Madison (WKOW) -- from State of Wisconsin: The 2008 gypsy moth trapping season in Wisconsin has ended, and based on the number of moths caught, it may mean more required treatment in 2009.
Trapping for gypsy moth is not used as a method of population control; it is a measuring tool.
It shows where the moths are located and the extent of its population.
A total of 385,554 male gypsy moths were caught in 2008, surpassing last year's total of 293,160 moths.
Approximately 30,000 traps were set in 52 counties this summer as part of the Wisconsin Department of Agriculture, Trade and Consumer Protection's Gypsy Moth Slow the Spread Program.
Trapping data helps determine potential sites for egg mass surveys and next year's aerial spray treatments.
Earlier this year, a total of 79,929 acres in 13 counties received treatment.
Treatment sites for 2009 are yet to be determined.
There is no definitive reason for the increase of moths, but one possibility may be the natural cycle of gypsy moth populations.
"We saw similar results in 2003 when we had large increases of moth populations, but in the following three years, we had declining populations," Gypsy Moth Trapping Coordinator Chris Whitney said. "In 2007, the populations started to increase again, and we are hoping that the cycle is reaching its peak this year and will start to decline in 2009."
Other possible explanations include favorable weather conditions, better trapping lures, the natural progression of the moth's movement westward and larval drift.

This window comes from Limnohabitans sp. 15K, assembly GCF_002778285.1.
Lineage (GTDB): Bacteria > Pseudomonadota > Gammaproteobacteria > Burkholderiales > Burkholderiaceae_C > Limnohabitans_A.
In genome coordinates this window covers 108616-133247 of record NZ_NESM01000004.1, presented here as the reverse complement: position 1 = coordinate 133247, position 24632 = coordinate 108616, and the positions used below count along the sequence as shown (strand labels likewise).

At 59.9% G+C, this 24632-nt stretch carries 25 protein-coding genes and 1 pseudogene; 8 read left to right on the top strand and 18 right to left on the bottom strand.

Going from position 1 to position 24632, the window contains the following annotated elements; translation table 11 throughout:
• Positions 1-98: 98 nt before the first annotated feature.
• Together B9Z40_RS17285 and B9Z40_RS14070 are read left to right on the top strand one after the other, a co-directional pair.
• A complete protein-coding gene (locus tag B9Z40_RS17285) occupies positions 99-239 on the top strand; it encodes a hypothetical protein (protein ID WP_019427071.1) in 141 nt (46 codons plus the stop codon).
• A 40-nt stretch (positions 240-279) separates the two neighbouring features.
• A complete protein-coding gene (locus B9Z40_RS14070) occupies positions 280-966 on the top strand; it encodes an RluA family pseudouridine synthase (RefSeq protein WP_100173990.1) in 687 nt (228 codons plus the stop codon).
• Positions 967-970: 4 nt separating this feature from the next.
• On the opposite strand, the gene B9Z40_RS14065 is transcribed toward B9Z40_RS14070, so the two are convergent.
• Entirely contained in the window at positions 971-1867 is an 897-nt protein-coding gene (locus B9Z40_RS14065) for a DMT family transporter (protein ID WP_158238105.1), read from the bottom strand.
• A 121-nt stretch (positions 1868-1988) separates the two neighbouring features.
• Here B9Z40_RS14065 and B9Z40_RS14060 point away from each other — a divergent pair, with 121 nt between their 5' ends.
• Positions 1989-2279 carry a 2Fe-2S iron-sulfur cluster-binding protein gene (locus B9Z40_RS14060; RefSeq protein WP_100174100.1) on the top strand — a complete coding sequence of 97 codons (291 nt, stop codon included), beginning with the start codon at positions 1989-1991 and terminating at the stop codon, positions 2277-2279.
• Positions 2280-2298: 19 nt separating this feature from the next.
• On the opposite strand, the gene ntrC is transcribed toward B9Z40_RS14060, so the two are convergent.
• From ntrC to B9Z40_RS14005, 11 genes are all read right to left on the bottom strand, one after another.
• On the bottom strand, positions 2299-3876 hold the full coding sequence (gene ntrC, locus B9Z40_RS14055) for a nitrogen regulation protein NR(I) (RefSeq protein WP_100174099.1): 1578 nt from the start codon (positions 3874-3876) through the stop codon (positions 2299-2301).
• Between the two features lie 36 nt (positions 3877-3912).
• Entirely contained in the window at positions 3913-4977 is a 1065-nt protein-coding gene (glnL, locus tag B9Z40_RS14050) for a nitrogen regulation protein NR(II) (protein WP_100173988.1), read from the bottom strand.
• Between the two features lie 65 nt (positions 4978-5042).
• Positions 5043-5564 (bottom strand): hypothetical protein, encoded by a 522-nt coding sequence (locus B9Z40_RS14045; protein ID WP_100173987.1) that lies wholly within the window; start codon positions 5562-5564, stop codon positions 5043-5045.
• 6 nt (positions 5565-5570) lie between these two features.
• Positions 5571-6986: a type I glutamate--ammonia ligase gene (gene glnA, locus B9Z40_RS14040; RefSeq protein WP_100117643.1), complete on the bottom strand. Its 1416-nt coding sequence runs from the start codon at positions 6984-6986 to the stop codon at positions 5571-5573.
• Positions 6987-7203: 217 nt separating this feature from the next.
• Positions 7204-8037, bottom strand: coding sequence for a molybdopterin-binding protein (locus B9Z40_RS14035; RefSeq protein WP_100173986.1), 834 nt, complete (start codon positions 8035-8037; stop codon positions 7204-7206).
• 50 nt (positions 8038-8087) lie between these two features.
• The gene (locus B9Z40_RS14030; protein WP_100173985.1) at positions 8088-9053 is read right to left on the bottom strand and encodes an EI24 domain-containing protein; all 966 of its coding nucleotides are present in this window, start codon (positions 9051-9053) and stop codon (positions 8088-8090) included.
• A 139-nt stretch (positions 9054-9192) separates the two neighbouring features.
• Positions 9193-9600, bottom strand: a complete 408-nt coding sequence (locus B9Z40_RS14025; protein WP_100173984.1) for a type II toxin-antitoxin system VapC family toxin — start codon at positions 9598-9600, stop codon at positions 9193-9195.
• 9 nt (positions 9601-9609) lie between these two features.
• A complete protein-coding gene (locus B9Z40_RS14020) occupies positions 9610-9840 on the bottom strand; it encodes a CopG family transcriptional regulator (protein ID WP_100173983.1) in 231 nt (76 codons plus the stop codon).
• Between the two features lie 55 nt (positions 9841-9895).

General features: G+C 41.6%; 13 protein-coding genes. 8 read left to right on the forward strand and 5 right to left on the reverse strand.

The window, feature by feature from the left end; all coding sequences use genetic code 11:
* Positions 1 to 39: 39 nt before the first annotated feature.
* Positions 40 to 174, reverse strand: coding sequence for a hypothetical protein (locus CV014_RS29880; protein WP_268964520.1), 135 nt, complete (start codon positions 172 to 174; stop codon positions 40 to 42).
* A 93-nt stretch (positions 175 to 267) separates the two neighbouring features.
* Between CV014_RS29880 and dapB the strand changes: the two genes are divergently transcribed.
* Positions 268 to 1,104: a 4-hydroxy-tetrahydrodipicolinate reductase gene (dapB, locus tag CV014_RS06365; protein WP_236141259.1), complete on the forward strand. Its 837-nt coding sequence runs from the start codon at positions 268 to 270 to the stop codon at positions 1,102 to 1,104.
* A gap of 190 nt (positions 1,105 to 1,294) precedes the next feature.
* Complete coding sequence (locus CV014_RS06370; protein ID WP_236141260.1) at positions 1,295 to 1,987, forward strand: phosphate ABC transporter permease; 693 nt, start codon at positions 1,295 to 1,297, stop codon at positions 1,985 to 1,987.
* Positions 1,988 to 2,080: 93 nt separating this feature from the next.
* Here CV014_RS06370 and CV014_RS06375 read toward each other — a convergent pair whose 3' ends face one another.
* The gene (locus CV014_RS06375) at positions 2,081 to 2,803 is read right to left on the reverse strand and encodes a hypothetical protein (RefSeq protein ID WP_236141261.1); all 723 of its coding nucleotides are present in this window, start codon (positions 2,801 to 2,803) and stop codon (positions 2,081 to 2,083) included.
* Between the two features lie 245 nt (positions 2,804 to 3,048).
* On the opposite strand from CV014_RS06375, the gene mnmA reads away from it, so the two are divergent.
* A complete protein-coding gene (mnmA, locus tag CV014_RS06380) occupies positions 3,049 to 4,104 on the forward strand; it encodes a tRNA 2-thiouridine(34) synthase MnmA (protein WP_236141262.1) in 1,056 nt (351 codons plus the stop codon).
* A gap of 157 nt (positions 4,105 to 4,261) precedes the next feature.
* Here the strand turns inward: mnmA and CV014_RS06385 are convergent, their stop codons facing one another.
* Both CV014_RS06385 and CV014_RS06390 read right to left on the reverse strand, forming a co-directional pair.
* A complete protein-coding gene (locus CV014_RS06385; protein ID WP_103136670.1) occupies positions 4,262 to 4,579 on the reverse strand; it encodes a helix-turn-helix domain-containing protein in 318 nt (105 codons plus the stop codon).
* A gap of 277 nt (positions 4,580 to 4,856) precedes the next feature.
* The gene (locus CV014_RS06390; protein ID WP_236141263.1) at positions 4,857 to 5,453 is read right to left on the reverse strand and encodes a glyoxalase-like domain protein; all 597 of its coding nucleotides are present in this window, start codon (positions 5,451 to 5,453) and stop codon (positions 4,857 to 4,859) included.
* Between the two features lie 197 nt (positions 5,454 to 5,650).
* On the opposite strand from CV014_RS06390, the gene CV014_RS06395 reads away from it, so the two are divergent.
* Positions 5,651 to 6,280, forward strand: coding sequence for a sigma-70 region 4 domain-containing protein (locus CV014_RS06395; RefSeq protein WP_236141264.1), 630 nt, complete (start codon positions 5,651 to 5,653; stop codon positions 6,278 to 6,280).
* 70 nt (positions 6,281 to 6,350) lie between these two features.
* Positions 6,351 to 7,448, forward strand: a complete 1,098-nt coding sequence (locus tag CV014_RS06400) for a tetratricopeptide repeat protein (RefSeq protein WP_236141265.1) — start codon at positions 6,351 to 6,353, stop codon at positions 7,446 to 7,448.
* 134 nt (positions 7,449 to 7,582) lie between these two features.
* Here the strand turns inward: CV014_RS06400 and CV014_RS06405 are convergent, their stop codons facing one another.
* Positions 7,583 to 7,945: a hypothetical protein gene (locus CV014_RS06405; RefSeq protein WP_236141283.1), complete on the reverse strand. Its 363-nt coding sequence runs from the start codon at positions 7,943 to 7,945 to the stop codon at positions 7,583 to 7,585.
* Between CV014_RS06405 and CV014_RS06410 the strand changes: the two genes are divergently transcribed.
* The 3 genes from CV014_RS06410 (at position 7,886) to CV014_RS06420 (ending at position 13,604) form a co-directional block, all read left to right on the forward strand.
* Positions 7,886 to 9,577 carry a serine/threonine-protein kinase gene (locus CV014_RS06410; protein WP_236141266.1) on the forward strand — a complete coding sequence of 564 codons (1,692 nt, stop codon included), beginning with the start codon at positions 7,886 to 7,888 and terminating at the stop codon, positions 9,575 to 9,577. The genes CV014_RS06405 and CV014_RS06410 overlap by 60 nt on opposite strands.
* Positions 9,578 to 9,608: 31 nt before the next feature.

A high instance of female larvae mortality may also be a cause.
The lack of female moths may force male moths to fly longer distances in search for a female moth.
From now until spring, people can help decrease the number of next year's caterpillars by treating or removing egg masses.
A gypsy moth egg mass is tan, oval, or tear-shaped and a little bigger than a quarter.
It is flat and has a velvety texture.
Egg masses can be found on trees, vehicles, fences, playground equipment, buildings and any outdoor item.
An egg mass can hold 500 to 1,000 eggs.
Egg masses can be scraped off with a putty knife, stiff brush, or similar hand tool and dropped into a container of warm, soapy water.
Let them soak for a couple of days and discard them in the trash.
Horticultural oil also can be sprayed onto egg masses.
Crushing the egg masses will not destroy the eggs.
The gypsy moth is an invasive pest that has been spreading westward since its introduction in 1869.
Gypsy moth caterpillars feed on many species of trees and shrubs, especially oaks, and can cause defoliation when feeding in large numbers.
As moths, the males concentrate on finding a female to mate.
Females lay an egg mass, and then the moths die.
Caterpillars then hatch the following spring, and the cycle starts again.